“That charger over there — it took 12 months just to get the permits to dig under the walkway to lay the cables,” says Oppedisano, by way of example.
“Half the land under the sidewalk is city property and the airport rules said we weren’t allowed to obstruct access to the building. We had to work overnight when the airport was shutdown, which meant about five to six hours to get the job done.”
Every fleet’s operating routines and therefore charging needs are unique.
What PowerON and the Billy Bishop landed on for the electric shuttle buses was a combination of chargers strategically located on the mainland and on the island were the ideal way to manage the fleet.
“So, you have a fast charger [curbside] for opportunities whenever the buses are idle,” explains Tully. “And then, over on the island, some overnight DC chargers that top the busses up to start the day.”
Elsewhere in the city at the shuttle’s maintenance depot there will be a handful more chargers to power the fleet vehicles before or after their inspections.
But, with chargers, there were other engineering problems to solve. These included questions like where to put large pieces of charging infrastructure and how to run cables from A to B — over 100 feet apart — without putting a shovel in the ground because airport access couldn’t be impeded.
But adversity often inspires innovation and a large part of the successes of the Billy Bishop Airport electrification project are due to the creative problem solving the PowerON team used.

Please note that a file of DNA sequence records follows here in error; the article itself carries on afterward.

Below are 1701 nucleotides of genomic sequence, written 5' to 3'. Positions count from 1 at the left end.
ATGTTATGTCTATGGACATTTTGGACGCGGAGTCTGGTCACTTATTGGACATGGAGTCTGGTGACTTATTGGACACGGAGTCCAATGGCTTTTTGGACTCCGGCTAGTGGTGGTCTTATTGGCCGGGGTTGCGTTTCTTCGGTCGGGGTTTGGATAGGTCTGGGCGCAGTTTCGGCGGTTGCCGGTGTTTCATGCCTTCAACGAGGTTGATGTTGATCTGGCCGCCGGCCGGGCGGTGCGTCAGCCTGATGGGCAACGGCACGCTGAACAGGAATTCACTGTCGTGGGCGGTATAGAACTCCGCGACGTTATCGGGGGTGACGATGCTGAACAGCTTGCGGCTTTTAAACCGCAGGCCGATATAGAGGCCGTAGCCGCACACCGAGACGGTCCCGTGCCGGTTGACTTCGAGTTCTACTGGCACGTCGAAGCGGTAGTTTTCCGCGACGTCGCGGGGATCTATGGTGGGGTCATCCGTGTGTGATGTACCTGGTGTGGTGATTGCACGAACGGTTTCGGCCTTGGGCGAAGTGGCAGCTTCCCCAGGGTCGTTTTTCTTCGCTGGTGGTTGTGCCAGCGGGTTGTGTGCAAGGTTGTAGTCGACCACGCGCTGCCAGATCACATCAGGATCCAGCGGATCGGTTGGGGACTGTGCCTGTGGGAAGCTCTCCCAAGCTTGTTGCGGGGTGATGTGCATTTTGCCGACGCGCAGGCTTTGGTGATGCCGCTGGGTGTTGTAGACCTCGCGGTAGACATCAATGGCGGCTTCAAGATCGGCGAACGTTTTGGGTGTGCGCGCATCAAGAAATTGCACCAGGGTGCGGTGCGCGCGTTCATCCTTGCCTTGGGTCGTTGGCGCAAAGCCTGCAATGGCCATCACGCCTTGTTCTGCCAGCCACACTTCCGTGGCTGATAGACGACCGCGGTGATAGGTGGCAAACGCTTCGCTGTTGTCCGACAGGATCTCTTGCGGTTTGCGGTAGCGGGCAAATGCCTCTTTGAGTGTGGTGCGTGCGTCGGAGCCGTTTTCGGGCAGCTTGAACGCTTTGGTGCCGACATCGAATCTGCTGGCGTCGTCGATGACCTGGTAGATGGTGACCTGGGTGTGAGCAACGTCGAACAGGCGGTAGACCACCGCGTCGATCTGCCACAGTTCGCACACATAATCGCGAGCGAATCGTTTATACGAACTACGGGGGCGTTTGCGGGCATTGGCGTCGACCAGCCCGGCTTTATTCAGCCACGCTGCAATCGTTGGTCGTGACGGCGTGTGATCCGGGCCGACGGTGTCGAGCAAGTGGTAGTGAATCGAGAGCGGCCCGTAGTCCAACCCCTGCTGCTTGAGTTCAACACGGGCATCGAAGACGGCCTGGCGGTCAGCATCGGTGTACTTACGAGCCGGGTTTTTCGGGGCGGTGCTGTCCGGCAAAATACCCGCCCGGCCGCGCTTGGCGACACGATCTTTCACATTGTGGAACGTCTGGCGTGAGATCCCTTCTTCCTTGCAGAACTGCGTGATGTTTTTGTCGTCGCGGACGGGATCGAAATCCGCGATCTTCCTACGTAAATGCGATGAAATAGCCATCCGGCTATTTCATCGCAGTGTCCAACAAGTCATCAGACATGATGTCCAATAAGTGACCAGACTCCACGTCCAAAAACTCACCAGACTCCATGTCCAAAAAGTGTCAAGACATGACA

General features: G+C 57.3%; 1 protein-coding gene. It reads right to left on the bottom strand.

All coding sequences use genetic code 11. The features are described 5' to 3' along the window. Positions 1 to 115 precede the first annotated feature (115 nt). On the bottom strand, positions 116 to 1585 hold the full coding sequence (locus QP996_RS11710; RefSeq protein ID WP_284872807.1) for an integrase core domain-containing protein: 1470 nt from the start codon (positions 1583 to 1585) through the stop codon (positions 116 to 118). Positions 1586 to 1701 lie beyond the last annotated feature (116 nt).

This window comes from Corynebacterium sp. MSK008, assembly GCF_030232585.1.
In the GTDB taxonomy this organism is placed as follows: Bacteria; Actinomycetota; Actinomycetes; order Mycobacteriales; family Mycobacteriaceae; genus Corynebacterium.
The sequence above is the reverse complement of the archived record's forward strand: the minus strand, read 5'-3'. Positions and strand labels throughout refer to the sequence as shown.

While the plug for the mainland DC curbside charger may see paltry to support a fleet of six heavy-duty vehicles, it’s deliberately right sized.
First, the charger port for the curbside DC fast charger had to be beside the bus lane at the front of the airport pavilion. But this created a problem of where to put the actual charging station.
Though a person walking by would never know, the main power cabinet is located about 50 feet away and several metres below ground, sitting alongside the elevators that give passengers access to the airport’s pedestrian tunnel on a “hidden” half floor, says Oppedisano.
“That’s a massive piece of equipment, so we had to figure out where to put it. At first we looked at locating it in another building beside the pavilion, but putting it inside the building below ground was easier.”
With that creative solution, the electric shuttle buses will be able to get a 60 per cent charge in 45 minutes from the one 150kW fast charger. These top-up charges will happen exactly during the time of the drivers’ lunch breaks.
Play to a project’s strengths
One of the great strengths of the Billy Bishop Airport project is that the mainland pavilion and the island terminal run on two different electric panels.
Not by design, but a happy accident — and much to everyone’s benefit in this situation — both panels had existing capacity to support EV charging infrastructure, which meant PowerON was able to avoid applying to the utility to get more grid infrastructure installed to support the EV chargers.